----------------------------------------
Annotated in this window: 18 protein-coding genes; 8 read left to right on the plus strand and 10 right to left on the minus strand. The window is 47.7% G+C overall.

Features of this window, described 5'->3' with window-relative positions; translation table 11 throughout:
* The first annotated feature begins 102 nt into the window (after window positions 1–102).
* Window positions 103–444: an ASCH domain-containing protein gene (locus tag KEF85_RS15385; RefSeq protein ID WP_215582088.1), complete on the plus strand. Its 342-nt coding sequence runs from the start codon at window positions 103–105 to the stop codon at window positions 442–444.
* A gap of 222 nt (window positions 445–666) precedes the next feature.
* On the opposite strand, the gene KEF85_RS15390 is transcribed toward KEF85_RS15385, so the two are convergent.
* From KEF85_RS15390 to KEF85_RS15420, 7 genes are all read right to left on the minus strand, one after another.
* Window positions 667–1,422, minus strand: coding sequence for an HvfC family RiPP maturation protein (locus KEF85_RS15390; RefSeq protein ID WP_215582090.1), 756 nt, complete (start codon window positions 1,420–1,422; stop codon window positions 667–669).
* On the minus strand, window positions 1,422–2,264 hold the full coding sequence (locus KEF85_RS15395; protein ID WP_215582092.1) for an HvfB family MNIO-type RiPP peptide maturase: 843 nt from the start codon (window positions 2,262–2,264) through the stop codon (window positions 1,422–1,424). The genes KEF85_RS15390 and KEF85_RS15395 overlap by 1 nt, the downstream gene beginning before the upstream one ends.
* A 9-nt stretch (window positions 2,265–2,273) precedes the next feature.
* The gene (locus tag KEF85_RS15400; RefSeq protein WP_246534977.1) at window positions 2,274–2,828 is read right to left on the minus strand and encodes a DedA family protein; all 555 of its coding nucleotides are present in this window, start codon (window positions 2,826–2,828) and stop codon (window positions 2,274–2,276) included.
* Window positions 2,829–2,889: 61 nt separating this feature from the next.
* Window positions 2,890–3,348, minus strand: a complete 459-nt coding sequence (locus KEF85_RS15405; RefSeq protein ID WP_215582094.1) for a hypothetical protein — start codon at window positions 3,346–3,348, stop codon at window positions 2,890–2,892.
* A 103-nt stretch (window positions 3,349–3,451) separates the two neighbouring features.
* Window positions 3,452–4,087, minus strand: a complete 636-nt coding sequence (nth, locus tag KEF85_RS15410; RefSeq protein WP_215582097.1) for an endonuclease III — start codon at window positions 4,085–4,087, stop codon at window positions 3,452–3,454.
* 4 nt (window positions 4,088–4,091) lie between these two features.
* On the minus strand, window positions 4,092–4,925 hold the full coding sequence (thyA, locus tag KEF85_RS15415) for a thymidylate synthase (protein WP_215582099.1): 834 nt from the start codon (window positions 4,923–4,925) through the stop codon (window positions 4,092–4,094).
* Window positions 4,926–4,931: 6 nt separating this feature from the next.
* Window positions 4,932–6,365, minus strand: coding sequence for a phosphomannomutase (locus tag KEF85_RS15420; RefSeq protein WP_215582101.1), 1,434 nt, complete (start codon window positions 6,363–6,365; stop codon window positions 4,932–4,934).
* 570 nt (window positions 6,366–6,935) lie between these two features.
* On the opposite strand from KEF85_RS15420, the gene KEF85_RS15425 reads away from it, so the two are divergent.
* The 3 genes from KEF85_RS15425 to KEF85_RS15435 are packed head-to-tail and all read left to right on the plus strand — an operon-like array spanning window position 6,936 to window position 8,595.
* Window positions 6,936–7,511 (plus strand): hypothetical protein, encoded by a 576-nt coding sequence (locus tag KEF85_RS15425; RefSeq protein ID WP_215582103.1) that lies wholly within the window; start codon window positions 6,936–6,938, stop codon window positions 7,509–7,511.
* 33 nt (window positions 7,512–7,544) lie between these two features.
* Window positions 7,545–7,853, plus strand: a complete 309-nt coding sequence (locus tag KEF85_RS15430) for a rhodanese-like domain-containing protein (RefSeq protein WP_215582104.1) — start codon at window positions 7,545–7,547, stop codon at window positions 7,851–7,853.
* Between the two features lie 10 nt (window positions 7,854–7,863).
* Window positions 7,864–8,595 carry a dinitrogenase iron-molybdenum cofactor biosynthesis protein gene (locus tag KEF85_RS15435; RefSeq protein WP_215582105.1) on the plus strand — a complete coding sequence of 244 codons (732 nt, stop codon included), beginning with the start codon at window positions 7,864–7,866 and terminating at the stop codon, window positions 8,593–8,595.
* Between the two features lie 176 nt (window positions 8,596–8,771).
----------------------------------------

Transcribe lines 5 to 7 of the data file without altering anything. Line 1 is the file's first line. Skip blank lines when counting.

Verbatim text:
* A gap of 222 nt (window positions 445–666) precedes the next feature.
* On the opposite strand, the gene KEF85_RS15390 is transcribed toward KEF85_RS15385, so the two are convergent.
* From KEF85_RS15390 to KEF85_RS15420, 7 genes are all read right to left on the minus strand, one after another.